Keeping members up to date is important, but, in a busy workplace, this can be difficult. Try to develop your own methods of keeping in regular contact with your members without it becoming a burden.
- back up personal contact with written information.
- keep it simple.
- communicate with members regularly.
Sources of information
It is very important that members are kept informed about the work of TSSA. As TSSA rep, you will receive a great deal of information from TSSA to help you do this, including:
- circulars relating to your company and the work of TSSA.
- monthly reps bulletins on aspects of employment law and practice in the workplace.
- bimonthly copies of TSSA’s Journal.
- updates about local activities.
- information about local branch meetings.
- posters and headed information paper for noticeboards.
Don’t forget to make use of this website and share content with other members and potential members.
How you communicate with members
The best method of communication is face-to-face, but you will need to back this up with printed information. Putting posters on noticeboards is crucial as is circulating notices – especially when you need to ensure that members get information in a hurry.
Be realistic about what you can produce and how often. It’s probably better to circulate a basic bulletin on one sheet of paper every month than a more glossy newsletter every six months.
Remember though, that personal contact is still the most powerful way of getting your message across. People are more likely to come to meetings if they are personally invited to come.
Key information for members
The key information that you should circulate to circulate to members includes:
- elections - dates, procedures, results.
- local meetings - time and place, agenda, reporting what was discussed.
- training courses - details of trade union training courses open to members.
- reports of any action you have taken on their behalf.
- other TSSA information – for example, updates from head office, the Executive Committee or your divisional council.
Making meetings work
Getting the location and timing right is crucial if you want to hold successful meetings. Members are more likely to turn up and get involved if they have been consulted about the time and place.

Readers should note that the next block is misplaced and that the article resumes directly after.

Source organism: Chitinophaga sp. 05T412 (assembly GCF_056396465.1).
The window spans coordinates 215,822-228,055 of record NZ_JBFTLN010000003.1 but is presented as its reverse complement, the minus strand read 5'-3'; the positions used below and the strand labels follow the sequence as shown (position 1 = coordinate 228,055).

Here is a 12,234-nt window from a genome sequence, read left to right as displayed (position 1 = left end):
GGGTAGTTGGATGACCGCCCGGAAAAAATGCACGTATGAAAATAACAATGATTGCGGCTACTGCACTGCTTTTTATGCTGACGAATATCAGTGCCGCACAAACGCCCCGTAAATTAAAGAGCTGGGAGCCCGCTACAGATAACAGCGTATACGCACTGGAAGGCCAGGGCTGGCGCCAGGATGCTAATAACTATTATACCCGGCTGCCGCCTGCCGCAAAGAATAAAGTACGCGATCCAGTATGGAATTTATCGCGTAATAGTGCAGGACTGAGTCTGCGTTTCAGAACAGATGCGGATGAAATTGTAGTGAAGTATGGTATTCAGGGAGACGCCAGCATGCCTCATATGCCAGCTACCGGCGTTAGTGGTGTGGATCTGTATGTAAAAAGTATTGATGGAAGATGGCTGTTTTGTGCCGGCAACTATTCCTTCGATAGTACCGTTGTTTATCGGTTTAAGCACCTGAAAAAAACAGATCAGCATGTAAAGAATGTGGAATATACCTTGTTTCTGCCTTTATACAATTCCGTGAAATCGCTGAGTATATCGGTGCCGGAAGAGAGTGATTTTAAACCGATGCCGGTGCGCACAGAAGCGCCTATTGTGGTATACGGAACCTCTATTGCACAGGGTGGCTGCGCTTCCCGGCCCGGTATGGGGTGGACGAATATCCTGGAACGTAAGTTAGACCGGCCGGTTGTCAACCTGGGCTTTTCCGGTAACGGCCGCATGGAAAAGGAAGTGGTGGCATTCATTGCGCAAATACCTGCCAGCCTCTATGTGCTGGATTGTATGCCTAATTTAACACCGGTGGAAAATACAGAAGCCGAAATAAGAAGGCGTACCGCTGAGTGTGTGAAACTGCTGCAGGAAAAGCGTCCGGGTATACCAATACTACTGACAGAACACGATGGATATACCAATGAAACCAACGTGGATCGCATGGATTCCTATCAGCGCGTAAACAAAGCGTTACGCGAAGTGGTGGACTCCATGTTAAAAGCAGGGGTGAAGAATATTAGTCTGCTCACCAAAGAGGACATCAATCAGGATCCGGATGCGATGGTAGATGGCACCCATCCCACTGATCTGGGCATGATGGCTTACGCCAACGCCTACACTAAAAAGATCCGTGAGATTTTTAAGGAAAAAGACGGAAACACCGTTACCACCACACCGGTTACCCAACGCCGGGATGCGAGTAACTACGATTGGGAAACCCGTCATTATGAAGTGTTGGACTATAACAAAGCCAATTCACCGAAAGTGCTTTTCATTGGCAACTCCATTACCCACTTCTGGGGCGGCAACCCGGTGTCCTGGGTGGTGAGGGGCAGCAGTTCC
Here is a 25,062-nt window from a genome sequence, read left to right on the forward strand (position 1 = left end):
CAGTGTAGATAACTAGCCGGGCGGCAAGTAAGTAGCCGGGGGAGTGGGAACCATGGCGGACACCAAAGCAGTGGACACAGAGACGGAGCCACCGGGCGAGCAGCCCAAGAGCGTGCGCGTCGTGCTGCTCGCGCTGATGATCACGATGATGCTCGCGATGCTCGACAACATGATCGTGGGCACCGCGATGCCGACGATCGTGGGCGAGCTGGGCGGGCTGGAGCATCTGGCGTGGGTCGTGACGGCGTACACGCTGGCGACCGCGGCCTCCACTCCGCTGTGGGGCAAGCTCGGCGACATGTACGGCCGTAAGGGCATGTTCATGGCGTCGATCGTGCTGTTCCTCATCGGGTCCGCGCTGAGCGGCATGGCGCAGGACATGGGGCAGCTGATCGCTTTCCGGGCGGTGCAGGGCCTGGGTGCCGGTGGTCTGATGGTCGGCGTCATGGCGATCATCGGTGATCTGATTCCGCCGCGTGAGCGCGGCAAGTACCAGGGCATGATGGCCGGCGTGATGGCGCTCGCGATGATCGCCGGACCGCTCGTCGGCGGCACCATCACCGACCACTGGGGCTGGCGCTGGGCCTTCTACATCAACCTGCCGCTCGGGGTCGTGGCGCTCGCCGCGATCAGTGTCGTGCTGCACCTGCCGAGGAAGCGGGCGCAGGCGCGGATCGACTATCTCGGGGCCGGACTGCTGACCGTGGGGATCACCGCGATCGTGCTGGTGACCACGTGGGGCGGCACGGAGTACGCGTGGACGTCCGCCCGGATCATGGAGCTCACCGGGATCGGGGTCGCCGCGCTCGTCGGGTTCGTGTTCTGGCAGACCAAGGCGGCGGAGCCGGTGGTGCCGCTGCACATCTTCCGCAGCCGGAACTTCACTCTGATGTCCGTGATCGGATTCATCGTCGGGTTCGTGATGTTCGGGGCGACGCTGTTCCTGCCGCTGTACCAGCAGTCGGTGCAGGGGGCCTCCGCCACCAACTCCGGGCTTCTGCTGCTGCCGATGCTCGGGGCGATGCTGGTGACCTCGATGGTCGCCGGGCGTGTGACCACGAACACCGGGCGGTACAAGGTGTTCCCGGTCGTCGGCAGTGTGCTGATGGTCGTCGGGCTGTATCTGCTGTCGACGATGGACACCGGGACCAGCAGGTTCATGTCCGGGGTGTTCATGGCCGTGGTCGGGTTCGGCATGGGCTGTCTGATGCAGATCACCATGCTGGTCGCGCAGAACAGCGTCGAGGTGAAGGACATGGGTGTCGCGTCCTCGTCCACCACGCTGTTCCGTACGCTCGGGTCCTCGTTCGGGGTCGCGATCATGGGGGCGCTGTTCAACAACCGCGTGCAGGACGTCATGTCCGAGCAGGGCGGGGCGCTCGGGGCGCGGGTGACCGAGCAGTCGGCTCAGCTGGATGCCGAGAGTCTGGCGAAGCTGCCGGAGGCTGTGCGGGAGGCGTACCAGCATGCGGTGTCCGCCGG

- give members plenty of advance warning.
- always identify the key items to be discussed and make sure they are the first items on the agenda.
- always set and stick to a start and finish time.
- get someone else to take notes.
- report back to members on the results of any action taken on their behalf.
- keep members in touch with developments that occur after the meeting.
Tips for effective written communication
Identify your audience
Are you telling existing members about something or do you want to reach potential members too? If so, remember they may not know much about TSSA or the issue you’re covering, so you’ll need to explain more.
Identify the main message
Highlight it with a heading that's instantly visible.
Keep it concise
It’s better for 20 people to read one page than for one person to read 20 pages.
Keep it positive
Try not to overuse the words "no", "stop" or "don’t". Use the shortest words you can think of and avoid jargon, initials, etc. What seems obvious to you may be gobbledegook to someone else.
Make it personal
Use names; talk about "our union" rather than "the Association".
Avoid sexist language
It’s easy to write "he" without remembering that women members would be affected too.
Make it specific
Talk about "unacceptable noise from the building work" instead of "intolerable working conditions".
Keep it simple
Don’t use too many different sizes of type and typefaces – be careful your virtuoso design skills don’t hide your message.
Too many capitals make people think you’re shouting – so use them sparingly. Break heavy blocks of text into multiple paragraphs if you can – people find them easier to read.
Avoid using images with text as they are inaccessible to people using screen readers.
Check it over
Ask someone else to proof read what you've done – it's hard to see your own mistakes, and a fresh pair of eyes may spot something.